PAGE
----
As I always say, the end of South by Southwest only means the beginning of music festival season in Austin. This weekend finds a lot of activity in the same place SXSW likes to put on all those free outdoor shows (Ricky Skaggs, Junior Brown, Kacy Chambers, Matthew Sweet, etc.) -- Waterloo Park -- which will busy with shows scheduled for both Saturday and Sunday. On Saturday, the TX BBQ & Music Festival is going down with Jack Ingram, Owen Temple, the Geezinslaws, and others supporting headliner Waylon Jennings, starting at noon and going 'til 10pm. Tickets are $17 in advance and $20 at the gate, or call Star Tickets at 469-show. On Sunday, April Fool's Day (be warned!), for a mere $5, it's the 23rd Annual Spamarama, where thousands will flock to see the "unique creative culinary concoctions" at the Spam Cook-off. (This year, I simply must enter my Spam & Tang-based substitution for duck l'orange -- I call it "Spang!") Yep, this is the Spam that was around before the Internet, the kind that only looks appetizing when placed next to a can of "potted meat food product." Alongside events like the Spam Toss, Spam Call, and the challenging Spam cram, they'll be plenty of music from the likes of the Uranium Savages, Asylum Street Spankers, and Flaco Jimenez, who'll no doubt help helm the first annual memorial tribute to Doug Sahm, with the help of Ernie Durawa and folks like Speedy Sparks, Will Sexton, and Brooks Manry. Also appearing will be Freddie "Steady" Krc, Ponty Bone, the South Austin Gospel Singers, Zydeco Ranch, and Jo Carol Pierce. This year's celeb judges for the Spam-Off include Austin Chronicle publisher Nick Barbaro, Eyebeam cartoonist Sam Hurt, Waterloo Brewing guru Billy Forrester, Travis County Sheriff Margo Frazier, and sausage squeezer Jimmy Dean's nephew Stan Dean. (Isn't meat the biggest direct competitor of Spam?) Spamarama 2001 is sponsored by Disabilities Assistance of Central Texas; call now for information on entering the Cook-off. Their hotline: 834-1827. Soon as that's over, Uranium Savage Kerry Awn is gonna have to shake the Spam outta his pants and run over to the Elephant Room to emcee a musical/comic tribute to recently deceased comedian Johnny Torrez, with acts including Doug Hall Trio, Tony Campise, Los Jazz Vatos, Texana Dames, Freddie Mendoza, Nancy Reed, Tom Hester, Howard Beecher, Marz, Martin Banks, and Niel Pederson. And I know I promised details about Ark Productions' Monster Rave III last week, but since I'm low on space (I haven't even mentioned this year's Bob Marley Festival), check back with me next week. For now, I'll just throw this out there for your consideration: I hear there may be a Raul's Reunion in the works, including a possible Swine King get-together, on May 5. And, hey, while we're at it, what about the tales that Jeff Smith is planning a new Woodshock for June?!? Stay tuned.
Losing a Sister, Gaining a ?
A press release from the members of Sister Seven reports that, "After a Top 20 Billboard hit on their Arista Austin debut, and a Top 10 hit on their album Wrestling Over Tiny Matters, released on Arista proper, the band and Arista have agreed to discontinue relations." Beyond that, the band has also chosen to "discontinue" relations with itself, for the time being at least. The band will release Sister Seven Live on April 10 on their label Dual Tone Music, after which the local band will play farewell shows in Austin April 27-28 at La Zona Rosa, where the new live album was recorded last New Year's Eve. The LP features live tracks spanning the band's 10-year career, including a pair of never-recorded live tracks, plus three previously unreleased studio tracks. S7 will also play farewell shows in Dallas at Trees and in Houston at the Fabulous Satellite Lounge. Next up, look for solo projects aplenty from the band, including Patrice Pike and the Black Box Rebellion, Darrell Phillips' The Cartwheel Galaxy, and an as-yet-untitled album out later this year by guitarist Wayne Sutton. Says Pike, "All of us are in a really good place personally and professionally and have been very supportive of each others' solo ventures. Now that we're free of all major-label obligations, we agreed that this is a perfect window to take these projects to another level." Pike is not lifting the veil on whether or not the members will tour or record in the future as Sister Seven, instead choosing to leave the live album as a "thank you" to their fans.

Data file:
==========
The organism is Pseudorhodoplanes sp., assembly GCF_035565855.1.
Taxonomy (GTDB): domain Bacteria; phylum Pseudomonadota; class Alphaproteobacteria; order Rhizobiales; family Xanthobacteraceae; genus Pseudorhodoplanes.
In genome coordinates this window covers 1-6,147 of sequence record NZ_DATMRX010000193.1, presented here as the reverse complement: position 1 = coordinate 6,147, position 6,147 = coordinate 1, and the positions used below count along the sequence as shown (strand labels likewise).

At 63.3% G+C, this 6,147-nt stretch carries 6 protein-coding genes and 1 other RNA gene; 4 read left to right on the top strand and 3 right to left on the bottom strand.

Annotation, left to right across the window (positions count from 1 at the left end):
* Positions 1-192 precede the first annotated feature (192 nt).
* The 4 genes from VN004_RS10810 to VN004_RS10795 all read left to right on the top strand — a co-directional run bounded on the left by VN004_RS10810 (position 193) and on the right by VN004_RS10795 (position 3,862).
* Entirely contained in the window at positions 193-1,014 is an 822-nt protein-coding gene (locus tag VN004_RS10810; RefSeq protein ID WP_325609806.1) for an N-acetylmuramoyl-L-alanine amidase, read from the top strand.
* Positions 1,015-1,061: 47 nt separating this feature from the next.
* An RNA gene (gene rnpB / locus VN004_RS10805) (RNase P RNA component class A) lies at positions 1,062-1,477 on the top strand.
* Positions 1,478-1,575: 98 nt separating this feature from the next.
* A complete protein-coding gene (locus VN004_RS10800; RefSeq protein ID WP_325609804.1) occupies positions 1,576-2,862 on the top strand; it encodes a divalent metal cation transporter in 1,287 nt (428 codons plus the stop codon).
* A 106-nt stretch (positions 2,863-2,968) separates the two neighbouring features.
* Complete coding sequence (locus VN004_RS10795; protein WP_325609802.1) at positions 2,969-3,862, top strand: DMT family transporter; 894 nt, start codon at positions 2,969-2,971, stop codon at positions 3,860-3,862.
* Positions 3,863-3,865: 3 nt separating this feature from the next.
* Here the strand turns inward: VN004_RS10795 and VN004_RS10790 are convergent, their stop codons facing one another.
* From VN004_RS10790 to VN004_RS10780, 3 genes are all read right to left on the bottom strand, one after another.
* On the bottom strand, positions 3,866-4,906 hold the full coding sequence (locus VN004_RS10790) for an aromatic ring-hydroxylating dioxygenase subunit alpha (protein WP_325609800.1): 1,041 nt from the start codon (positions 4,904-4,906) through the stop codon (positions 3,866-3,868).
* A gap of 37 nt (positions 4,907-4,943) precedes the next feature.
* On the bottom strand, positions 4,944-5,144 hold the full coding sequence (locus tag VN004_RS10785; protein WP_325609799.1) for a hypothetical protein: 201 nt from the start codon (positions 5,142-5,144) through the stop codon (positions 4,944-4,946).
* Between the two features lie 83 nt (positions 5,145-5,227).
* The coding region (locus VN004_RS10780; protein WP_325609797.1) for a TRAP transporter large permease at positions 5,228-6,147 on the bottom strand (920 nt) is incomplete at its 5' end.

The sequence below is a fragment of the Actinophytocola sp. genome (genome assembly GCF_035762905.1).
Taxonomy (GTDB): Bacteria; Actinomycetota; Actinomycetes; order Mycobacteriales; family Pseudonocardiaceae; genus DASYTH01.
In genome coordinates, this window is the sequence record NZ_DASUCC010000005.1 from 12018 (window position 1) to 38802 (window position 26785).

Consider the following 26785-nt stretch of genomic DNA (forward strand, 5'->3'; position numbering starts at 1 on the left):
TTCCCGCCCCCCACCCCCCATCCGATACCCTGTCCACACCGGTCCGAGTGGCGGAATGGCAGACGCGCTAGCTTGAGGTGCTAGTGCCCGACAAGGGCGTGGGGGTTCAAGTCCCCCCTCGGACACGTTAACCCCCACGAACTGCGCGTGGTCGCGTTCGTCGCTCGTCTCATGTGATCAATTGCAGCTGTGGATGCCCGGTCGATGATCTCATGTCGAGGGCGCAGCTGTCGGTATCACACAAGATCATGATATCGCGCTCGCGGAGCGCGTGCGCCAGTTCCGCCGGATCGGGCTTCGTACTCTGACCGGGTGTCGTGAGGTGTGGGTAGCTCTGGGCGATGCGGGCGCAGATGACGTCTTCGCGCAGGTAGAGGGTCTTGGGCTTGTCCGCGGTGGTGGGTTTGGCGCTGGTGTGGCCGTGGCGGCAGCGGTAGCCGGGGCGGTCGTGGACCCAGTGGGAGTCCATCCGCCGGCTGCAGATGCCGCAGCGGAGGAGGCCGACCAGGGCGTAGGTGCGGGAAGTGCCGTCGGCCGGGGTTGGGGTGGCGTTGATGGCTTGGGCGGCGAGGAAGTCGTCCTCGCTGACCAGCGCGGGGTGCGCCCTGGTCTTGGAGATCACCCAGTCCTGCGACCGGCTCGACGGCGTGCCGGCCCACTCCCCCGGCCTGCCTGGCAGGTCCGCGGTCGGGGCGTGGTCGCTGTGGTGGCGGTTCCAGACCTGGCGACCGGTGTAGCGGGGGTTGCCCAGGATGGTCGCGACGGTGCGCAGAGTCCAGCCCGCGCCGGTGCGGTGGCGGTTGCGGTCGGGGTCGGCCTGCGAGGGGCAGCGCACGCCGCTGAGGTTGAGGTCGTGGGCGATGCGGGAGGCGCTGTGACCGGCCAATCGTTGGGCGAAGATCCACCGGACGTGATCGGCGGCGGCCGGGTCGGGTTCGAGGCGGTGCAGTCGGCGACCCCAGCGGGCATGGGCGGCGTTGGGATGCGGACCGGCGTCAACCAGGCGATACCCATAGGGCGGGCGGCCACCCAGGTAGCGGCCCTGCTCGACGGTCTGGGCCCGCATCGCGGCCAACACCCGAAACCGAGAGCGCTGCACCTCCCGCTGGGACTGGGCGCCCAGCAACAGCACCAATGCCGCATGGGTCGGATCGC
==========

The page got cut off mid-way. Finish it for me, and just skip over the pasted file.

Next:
Speaking of a flood of post-SXSW music, the Golden Arm Trio is nothing if not ambitious, with seven performances in seven days starting next Wednesday. April 4 they'll be providing a live musical score for silent film great Pandora's Box, featuring the incomparably sexy Louise Brooks. That's at the Alamo Drafthouse, of course, with showtimes at 7 & 9:30pm. Then, on Thursday, April 5, Graham Reynolds and company will provide a live score for Wallpaper Psalm, a play by Ruth Margraff produced by Salvage Vanguard Theater. Later that same night, there's the GAT's Classical Hoot Nite at the Mercury featuring Brown Whörnet, Blue Noise Band, Stinky Del Negro, Chris Black & the Holy Ghost, and the Tosca String Quartet. The hoot celebrates the premiere of Classical Crossover, the new KMFA radio program by Reynolds and Whörnet man Peter Stopschinski (Thursdays 11pm, Saturdays 2am). Friday and Saturday are Psalm performances once again, while Sunday, 2pm, at the Austin Lyric Opera, 901 Barton Springs Rd., Reynolds and Stopschinski are putting on a "Children's Piano Concert," featuring 30 piano pieces written for children to be performed by local kids. Tuesday, April 10, is one last show of Pandora's Box, followed on Wednesday, hopefully, with some sleep Texas Folklife Resources presents the Leadbelly Legacy at the Paramount Theatre next Thursday, April 5. With informative elocution from John Wheat of the Center for American History and musical homages from W.C. Clark, Slaid Cleaves, Mary Cutrufello, Toni Price, Steve James, Stephen Bruton, Floyd Domino and other worthies, how can the serious music fan go wrong? GSD&M is putting on the "Hope Sessions" benefit this Sunday at the Backyard with sets by Slaid Cleaves, Sisters Morales, Don Walser, Dale Watson, the Gourds, and Jimmie Dale Gilmore, who will have a special guest. Proceeds benefit one the agency's copy writers who was recently paralyzed. Doors at 2pm, music 'til 10pm. Tickets are $15 at Star Tickets, 469-SHOW The Young Heart Attack combo of Sixteen Deluxe and Fastball members (among others) performs its first full-length non-SXSW show this Friday at the Atomic Cafe with ...Trail of Dead, as their soundman returns from working with Guns 'N' Roses at Rock in Rio. During SXSW, Young ones Frenchie Smith and Bryan Bowden teamed up with the guys in Oranger to record a version of "30 Days in the Hole," which Bowden says may end up on a film soundtrack or somewhere like that Almost Famous, Part II: In preparation for their upcoming five-part series Below the Waist, VH1 sent the Chronicle's Margaret Moser to New York City to be interviewed. As co-author of Rock Stars Do the Dumbest Things, Moser talked to producer Chris Mendel for their "Peacock Rock" segment, with Moser sharing with the class not only her rock & roll excesses, but sex-cesses as well, from her days as a groupie with the Texas Blondes. Look for her commentary in the "Gender-Bender" and "Girl Groups" segments, as well. Two burning questions: Now that Almost Famous copped the Academy Award for Best Original Screenplay, can Moser's memoir be far behind? And now that Cameron Crowe has led rock journalism into the hot lights of Hollywood, could this career path finally become potentially profitable? Anyone know a good agent? -- Contributors: Raoul Hernandez and Andy Langer